Following Up with Shame

Confession time. The term “vulnerability hangover” is not my own. I have absorbed it from Brené Brown reflecting on her TEDxHouston talk on the power of vulnerability. Here how she started at TED 2012.

I’m going to tell you a little bit about my TEDxHouston Talk. I woke up the morning after I gave that Talk with the worst vulnerability hangover of my life. And I actually didn’t leave my house for about three days.

The first time I left was to meet a friend for lunch. And when I walked in, she was already at the table. And I sat down, and she said, “God, you look like hell.” I said, “Thanks. I feel really — I’m not functioning.” And she said, “What’s going on?” And I said, “I just told 500 people that I became a researcher to avoid vulnerability. And that when being vulnerable emerged from my data, as absolutely essential to whole-hearted living, I told these 500 people that I had a breakdown. I had a slide that said Breakdown. At what point did I think that was a good idea?”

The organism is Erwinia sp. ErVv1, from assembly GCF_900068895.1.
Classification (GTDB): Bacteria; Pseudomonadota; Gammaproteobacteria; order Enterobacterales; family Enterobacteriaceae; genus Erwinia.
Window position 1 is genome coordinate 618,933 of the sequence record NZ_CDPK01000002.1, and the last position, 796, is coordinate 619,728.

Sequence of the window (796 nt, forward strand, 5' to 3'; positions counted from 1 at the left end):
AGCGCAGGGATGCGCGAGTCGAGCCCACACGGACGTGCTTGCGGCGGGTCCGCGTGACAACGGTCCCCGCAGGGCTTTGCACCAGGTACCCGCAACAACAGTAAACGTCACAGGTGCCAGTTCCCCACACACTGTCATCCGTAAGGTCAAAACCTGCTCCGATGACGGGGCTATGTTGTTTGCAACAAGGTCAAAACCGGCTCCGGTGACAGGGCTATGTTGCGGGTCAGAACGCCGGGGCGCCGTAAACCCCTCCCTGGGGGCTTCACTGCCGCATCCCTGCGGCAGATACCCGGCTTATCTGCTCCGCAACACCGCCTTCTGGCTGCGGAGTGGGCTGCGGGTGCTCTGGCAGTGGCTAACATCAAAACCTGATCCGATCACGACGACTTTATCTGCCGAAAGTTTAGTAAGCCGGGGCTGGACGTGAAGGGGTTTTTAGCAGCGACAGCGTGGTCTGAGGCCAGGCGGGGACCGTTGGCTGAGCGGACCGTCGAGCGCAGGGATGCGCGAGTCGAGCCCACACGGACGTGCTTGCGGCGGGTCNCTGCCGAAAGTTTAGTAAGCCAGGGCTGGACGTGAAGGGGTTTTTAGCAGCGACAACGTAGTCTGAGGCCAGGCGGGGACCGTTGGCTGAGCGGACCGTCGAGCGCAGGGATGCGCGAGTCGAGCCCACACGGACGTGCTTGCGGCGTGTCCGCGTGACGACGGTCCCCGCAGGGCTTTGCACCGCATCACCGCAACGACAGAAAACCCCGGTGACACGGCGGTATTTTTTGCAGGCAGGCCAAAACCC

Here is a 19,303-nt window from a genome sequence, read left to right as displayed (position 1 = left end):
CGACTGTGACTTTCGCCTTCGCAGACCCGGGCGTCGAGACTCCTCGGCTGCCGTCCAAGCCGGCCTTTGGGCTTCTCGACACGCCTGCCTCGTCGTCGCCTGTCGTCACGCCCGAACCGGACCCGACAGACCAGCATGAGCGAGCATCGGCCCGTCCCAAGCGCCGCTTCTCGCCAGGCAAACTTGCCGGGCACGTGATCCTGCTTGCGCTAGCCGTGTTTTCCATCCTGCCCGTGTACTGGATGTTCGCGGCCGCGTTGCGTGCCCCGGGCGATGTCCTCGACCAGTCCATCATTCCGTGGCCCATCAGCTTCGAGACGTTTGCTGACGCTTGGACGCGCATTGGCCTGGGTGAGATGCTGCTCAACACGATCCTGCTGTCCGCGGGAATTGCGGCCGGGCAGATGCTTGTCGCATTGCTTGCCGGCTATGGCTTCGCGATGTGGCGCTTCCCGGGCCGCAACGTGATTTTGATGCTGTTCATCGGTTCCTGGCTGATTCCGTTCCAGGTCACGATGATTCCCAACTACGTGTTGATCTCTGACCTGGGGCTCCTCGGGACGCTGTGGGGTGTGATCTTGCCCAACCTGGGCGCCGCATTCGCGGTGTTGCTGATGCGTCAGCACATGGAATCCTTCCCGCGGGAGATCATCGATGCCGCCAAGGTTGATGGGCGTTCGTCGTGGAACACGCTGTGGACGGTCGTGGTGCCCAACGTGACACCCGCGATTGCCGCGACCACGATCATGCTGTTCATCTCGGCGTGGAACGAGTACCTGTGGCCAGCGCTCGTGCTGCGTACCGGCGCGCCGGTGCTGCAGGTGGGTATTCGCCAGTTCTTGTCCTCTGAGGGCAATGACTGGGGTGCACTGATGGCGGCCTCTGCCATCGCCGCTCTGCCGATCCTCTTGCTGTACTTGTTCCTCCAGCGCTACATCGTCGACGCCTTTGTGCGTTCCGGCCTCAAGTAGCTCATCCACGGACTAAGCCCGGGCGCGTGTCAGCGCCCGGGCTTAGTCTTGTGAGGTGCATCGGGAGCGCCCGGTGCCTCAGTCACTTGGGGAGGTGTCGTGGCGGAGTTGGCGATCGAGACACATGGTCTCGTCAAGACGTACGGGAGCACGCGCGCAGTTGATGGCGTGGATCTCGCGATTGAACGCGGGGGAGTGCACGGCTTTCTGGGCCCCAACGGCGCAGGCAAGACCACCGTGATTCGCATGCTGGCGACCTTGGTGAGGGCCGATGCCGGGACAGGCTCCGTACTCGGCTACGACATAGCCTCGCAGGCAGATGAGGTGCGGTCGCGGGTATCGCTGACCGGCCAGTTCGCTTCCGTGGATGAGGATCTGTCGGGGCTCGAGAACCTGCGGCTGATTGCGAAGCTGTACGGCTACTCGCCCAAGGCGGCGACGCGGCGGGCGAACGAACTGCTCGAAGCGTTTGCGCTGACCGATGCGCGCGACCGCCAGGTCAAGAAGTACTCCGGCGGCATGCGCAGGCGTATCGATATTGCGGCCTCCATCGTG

I went for a walk this morning, the random shuffle gave me Joy from The Sundays. And I was taken back to a time in my life when I felt truly ashamed. Such a beautiful song, such a strong sense of shame. Not what I felt I needed this morning, but opening this big question on compassion and vulnerability means being brave enough to receive an answer I might not want to hear.

So Brené Brown’s second TED talk has been on my mind – for the vulnerability hangover, for courage, and for thinking deeply about shame.

[Day 38: Listen]

 

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